The Beginings

This is the excerpt for your very first post.

Advertisements

I started this blog as a documentation of my journey thru the ups and downs and disappointments in life, namely my divorce, and life afterwards. I feel that my divorce has been such a pivotal point in my life, in that it has changed me so much as a person. I hope to be a bit of an inspiration to others who may going thru something similar and spread the hope that we can still find the beauty in life thru all the ups and downs.

Thank you,

Namaste

Beat the Drum: An Exploration Into Drum Circles

“Music creates order out of chaos: for rhythm imposes unanimity upon the divergent, melody imposes continuity upon the disjointed, and harmony imposes compatibility upon the incongruous”
-Yehudi Menuhin

My hands lay on the taunt stretched hide, reverberations of rhythms filled the air. The pulse is moving through me as my fingers tap out a rhythm of their own. Soon it moves through my hands as I beat the drum, tentatively at first, but soon they beat full of impact and feeling. My body sways with the rhythm, and something intangible flows. We become one: an expression of ourselves and a dissolution of our self all at once.

My first experience with a drum circle was on Venice beach. It became the axis of my self realized journey, it opened something which lay dormant within me. I was drawn to the vibes of the drumming, the people dancing, the freedom in which they were so safe to express themselves, dancing barefoot on the beach. Full of life. A manifestation of individualized expression, unified as one. I didn’t get to partake in it, but as soon as I made my way back home I knew I wanted to experience it again. It took me almost a year to find my way back to the drum.

Ancient cultures have long used drumming as a means to foster social connections, conduct ceremonies, and as a gateway to spiritual transcendence.

Religious ceremonies based on music and dance can synchronize the underlying energy of the mind and directly influence our perceptions of reality. Ritual influences our modes of awareness that both underlie and transcend the normal patterns of consciousness. Rites can be used to rouse and shape group emotion and behavior, developing a continuous shared consciousness. Music vibrationally transmits states of mind directly from consciousness to consciousness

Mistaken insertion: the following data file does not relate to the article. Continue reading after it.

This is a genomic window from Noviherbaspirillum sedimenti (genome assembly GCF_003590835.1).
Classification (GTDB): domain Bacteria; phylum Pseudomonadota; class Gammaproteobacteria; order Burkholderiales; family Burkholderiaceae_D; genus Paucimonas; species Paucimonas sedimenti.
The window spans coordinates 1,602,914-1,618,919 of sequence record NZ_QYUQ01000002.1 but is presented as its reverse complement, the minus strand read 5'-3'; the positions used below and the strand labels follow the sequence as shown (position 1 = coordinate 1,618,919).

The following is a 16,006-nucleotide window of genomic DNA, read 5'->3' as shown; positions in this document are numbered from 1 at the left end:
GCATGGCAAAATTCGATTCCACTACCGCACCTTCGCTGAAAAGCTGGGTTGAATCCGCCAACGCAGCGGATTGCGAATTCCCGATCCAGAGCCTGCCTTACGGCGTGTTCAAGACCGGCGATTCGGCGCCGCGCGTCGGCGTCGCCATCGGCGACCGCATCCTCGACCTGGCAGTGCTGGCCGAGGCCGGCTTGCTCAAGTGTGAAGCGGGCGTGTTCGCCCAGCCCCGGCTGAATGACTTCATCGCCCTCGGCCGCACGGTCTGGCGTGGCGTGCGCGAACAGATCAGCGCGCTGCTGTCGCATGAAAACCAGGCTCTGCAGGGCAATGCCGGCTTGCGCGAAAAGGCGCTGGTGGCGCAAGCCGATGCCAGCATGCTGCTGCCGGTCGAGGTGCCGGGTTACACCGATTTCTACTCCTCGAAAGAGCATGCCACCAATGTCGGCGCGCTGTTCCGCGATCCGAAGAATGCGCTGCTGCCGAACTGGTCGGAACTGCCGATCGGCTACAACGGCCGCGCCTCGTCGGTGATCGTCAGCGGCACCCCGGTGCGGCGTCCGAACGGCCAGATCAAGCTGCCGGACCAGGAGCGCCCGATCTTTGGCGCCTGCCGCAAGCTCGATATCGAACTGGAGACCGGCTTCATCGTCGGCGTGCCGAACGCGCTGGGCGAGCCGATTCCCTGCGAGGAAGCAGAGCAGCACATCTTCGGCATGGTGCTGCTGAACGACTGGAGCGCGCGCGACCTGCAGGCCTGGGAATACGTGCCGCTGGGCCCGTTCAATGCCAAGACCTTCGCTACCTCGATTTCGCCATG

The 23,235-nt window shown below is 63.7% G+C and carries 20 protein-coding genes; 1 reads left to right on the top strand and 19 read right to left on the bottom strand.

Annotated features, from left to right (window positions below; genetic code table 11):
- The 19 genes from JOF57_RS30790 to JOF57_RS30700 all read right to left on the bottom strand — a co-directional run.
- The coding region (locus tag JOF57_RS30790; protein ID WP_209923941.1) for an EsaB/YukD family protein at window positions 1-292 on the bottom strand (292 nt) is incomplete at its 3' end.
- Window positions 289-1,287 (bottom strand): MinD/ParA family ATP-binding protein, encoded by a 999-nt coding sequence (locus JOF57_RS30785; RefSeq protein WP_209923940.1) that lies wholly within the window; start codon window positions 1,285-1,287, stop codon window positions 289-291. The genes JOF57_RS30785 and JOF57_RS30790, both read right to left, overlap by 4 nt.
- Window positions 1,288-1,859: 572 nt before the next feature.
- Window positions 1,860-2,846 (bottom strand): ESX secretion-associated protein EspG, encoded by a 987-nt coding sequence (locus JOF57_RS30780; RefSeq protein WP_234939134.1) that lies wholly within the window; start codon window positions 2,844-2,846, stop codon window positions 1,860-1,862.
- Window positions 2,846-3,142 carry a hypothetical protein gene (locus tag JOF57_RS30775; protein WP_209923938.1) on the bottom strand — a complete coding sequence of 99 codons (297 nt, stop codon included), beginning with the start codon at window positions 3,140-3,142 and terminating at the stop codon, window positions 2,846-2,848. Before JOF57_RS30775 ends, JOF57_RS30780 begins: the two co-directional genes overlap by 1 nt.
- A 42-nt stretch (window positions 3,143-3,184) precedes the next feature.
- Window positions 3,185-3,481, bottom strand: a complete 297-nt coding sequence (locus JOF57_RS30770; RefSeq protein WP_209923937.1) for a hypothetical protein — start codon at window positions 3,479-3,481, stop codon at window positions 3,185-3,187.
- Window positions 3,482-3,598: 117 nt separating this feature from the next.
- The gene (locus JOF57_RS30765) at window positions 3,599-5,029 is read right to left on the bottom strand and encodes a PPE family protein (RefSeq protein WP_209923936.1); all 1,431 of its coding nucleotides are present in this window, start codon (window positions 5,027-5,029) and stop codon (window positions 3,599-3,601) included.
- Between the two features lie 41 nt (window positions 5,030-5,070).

-Layne Redmond, When The Drummers Were Women

Drumming is a healing practice that knits together people of all walks of life, regardless of age, gender, or experience. It is a practice that spans across centuries of time and has a very profound and real effect on one’s whole health and well being. Studies have shown that rhythms at a certain tempo can have a healing effect on the areas of the brain that respond to stress. Perhaps this is because the very first sounds heard in utero is the mother’s heartbeat. We are created and formed in an environment that is pulsating with rhythm. Rhythm gives us life. The pulse in my veins, in my heart, pulses the same as your veins, and your heart. We all carry the rhythm of life inside of us.

With my first participation in a drum circle I was nervous of course, but that soon fell away as I listened to sounds of drumming. I closed my eyes and it became a meditation, I felt myself dissolve into the universal consciousness, the universal rhythms of all the being around me. My beat was my own expression, and yet as I closed my eyes I could feel the beat of all the other drums and moved in rhythm with them. There is a term for this: entrainment.  Meaning that when close together, two sperate entities with their own separate rhythms will sync up with one another. The beautiful thing about this within the drum circle is that our own preoccupations, our own perceptions of separateness dissolves. Because we are naturally rhythmic creatures, we cant help but synchronize rhythms with someone else, even someone who is a complete stranger. This brings about a powerful connection without words, just the beat of a drum.

This comes full circle for me, through my studies of Buddhism, this idea of the dissolution of perceived separateness, and coming to the realization that all beings are one. To me, the drum circle is a physical manifestation of that reality. In drumming one finds the rhythm that already exists inside, that sacred primal space. Inside we are transported to the present where nothing else exists other than the rhythms that arise and fall. And we are moved to do nothing else but beat the drum to our accord.